Disability organisation slams Bristol Council’s proposals to remove right to home care

Disability Rights UK has slammed plans to remove the rights of Disabled people to at-home care by Bristol Council as ‘absolutely unacceptable’ and in breach of the law.

In letters to the Bristol mayor Marvin Rees and Emma Edwards, leader of Bristol Council’s Green Party group, Disability Rights UK chief executive Kamran Mallick said that it was ‘absolutely unacceptable’ that the draft policy talks about overriding the option to receive care and support in the home if the council decides this would not achieve ‘best value’.

red and white miniature building

He went on to say that while ‘councils need to have regard to their wider obligations to the public … at no point should this strategic consideration mean that individual Disabled citizens are refused care and support at home because it is more expensive than residential accommodation. The draft policy, as stated, is incompatible with the rights we are granted under the Care Act 2014.’

Bristol Council has proposed measures in its draft Fair and Affordable Care Policy that could see some care users lose the option of independent living, under which they can receive care in their own home rather than a care home. The council’s consultation documents admit that people may not receive their preferred support.

Suggested ‘cost effective measures in the policy include installing ceiling hoists in a care user’s home rather than funding a care worker or personal assistant.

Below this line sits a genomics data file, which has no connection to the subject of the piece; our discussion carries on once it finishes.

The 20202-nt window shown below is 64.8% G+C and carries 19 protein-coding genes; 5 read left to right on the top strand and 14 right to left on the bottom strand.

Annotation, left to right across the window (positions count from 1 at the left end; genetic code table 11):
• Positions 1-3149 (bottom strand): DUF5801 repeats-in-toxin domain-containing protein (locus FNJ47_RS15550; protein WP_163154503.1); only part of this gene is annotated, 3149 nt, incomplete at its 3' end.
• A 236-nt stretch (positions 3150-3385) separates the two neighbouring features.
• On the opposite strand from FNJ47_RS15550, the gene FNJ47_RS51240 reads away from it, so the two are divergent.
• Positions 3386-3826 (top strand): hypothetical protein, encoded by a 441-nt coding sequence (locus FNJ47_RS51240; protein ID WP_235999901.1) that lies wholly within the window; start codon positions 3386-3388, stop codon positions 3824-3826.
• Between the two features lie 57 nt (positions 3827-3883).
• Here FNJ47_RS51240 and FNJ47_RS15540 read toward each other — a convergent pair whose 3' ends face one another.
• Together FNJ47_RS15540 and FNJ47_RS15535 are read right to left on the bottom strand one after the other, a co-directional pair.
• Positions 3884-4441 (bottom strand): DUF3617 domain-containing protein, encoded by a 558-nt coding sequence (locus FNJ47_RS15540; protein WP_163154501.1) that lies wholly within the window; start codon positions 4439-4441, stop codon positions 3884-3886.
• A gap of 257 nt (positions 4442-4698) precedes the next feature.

Most controversially, shared accommodation including residential and care homes may be considered for adults if the council judges domiciliary care to be too expensive.

The Care Act requires local authorities to promote citizens’ wellbeing and meet eligible care and support needs in the way that best suits the person.

He continued: ‘The draft ‘Fair and affordable care’ policy is nowhere near strong enough in setting out the council’s Care Act duties to promote well-being, provide person-centred support and meet eligible needs.

‘We see no way to make this policy workable and would ask that it is withdrawn.’

Disability Rights UK is encouraging Disabled people in Bristol to write to their local councillors to stop the proposed policy from being implemented. It has created a template letter that local residents can use to express their desire for the policy to be scrapped.

Image: Elena Mozhvilo

More on this topic:

UK government failing to protect disabled people, warns equality watchdog report

Report reveals Disabled children disproportionately affected by cost-of-living crisis


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